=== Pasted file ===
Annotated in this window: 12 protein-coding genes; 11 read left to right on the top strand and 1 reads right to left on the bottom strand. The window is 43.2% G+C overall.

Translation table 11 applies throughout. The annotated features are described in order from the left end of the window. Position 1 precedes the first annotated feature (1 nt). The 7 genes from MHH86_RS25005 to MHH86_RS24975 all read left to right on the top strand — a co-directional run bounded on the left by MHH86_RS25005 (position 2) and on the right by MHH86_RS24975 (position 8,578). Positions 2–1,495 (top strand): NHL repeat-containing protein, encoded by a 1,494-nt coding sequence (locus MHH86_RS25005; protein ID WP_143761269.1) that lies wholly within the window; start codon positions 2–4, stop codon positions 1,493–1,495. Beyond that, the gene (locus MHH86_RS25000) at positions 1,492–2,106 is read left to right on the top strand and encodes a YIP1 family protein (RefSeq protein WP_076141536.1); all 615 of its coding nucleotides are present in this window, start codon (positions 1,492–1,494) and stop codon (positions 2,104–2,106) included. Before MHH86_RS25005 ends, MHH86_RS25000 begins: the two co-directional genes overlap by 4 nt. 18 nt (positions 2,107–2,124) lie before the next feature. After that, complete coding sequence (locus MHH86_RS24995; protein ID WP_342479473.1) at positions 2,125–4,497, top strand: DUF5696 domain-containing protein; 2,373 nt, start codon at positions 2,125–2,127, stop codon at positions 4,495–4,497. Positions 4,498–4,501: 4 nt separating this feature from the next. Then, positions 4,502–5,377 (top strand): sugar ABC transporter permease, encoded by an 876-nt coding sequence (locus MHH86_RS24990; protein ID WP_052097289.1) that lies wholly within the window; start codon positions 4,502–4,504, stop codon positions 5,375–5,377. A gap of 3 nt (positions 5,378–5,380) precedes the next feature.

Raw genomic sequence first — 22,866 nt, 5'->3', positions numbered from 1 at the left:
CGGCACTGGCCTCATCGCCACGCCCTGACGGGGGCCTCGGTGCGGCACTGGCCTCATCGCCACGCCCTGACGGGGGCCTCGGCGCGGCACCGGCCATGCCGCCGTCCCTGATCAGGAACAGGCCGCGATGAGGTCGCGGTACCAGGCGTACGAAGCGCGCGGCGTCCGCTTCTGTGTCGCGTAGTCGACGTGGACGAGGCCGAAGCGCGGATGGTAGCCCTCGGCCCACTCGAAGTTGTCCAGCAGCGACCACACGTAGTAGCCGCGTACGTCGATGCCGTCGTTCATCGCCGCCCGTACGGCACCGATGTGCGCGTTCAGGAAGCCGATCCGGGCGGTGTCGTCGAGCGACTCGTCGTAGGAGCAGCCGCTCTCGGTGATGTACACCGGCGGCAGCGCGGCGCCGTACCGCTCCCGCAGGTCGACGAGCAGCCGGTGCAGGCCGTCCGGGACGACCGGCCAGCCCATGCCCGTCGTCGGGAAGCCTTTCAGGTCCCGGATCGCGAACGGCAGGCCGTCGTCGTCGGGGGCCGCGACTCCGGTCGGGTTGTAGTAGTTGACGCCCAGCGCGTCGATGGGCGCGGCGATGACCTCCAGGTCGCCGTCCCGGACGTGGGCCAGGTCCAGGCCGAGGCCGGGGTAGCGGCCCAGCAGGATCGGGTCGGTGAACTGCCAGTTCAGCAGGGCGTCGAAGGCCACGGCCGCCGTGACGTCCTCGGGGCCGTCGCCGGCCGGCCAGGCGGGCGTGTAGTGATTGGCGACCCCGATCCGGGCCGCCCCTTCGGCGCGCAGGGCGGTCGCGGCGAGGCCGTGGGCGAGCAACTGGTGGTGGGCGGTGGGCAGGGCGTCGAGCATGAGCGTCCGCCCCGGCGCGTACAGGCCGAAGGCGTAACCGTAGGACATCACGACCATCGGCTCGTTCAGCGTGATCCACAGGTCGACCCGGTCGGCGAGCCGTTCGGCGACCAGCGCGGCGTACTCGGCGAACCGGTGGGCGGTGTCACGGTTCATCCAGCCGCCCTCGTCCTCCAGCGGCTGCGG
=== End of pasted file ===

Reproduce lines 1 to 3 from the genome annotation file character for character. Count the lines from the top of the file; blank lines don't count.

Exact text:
Annotated in this window: 12 protein-coding genes; 11 read left to right on the top strand and 1 reads right to left on the bottom strand. The window is 43.2% G+C overall.

Translation table 11 applies throughout. The annotated features are described in order from the left end of the window. Position 1 precedes the first annotated feature (1 nt). The 7 genes from MHH86_RS25005 to MHH86_RS24975 all read left to right on the top strand — a co-directional run bounded on the left by MHH86_RS25005 (position 2) and on the right by MHH86_RS24975 (position 8,578). Positions 2–1,495 (top strand): NHL repeat-containing protein, encoded by a 1,494-nt coding sequence (locus MHH86_RS25005; protein ID WP_143761269.1) that lies wholly within the window; start codon positions 2–4, stop codon positions 1,493–1,495. Beyond that, the gene (locus MHH86_RS25000) at positions 1,492–2,106 is read left to right on the top strand and encodes a YIP1 family protein (RefSeq protein WP_076141536.1); all 615 of its coding nucleotides are present in this window, start codon (positions 1,492–1,494) and stop codon (positions 2,104–2,106) included. Before MHH86_RS25005 ends, MHH86_RS25000 begins: the two co-directional genes overlap by 4 nt. 18 nt (positions 2,107–2,124) lie before the next feature. After that, complete coding sequence (locus MHH86_RS24995; protein ID WP_342479473.1) at positions 2,125–4,497, top strand: DUF5696 domain-containing protein; 2,373 nt, start codon at positions 2,125–2,127, stop codon at positions 4,495–4,497. Positions 4,498–4,501: 4 nt separating this feature from the next. Then, positions 4,502–5,377 (top strand): sugar ABC transporter permease, encoded by an 876-nt coding sequence (locus MHH86_RS24990; protein ID WP_052097289.1) that lies wholly within the window; start codon positions 4,502–4,504, stop codon positions 5,375–5,377. A gap of 3 nt (positions 5,378–5,380) precedes the next feature.

Raw genomic sequence first — 22,866 nt, 5'->3', positions numbered from 1 at the left: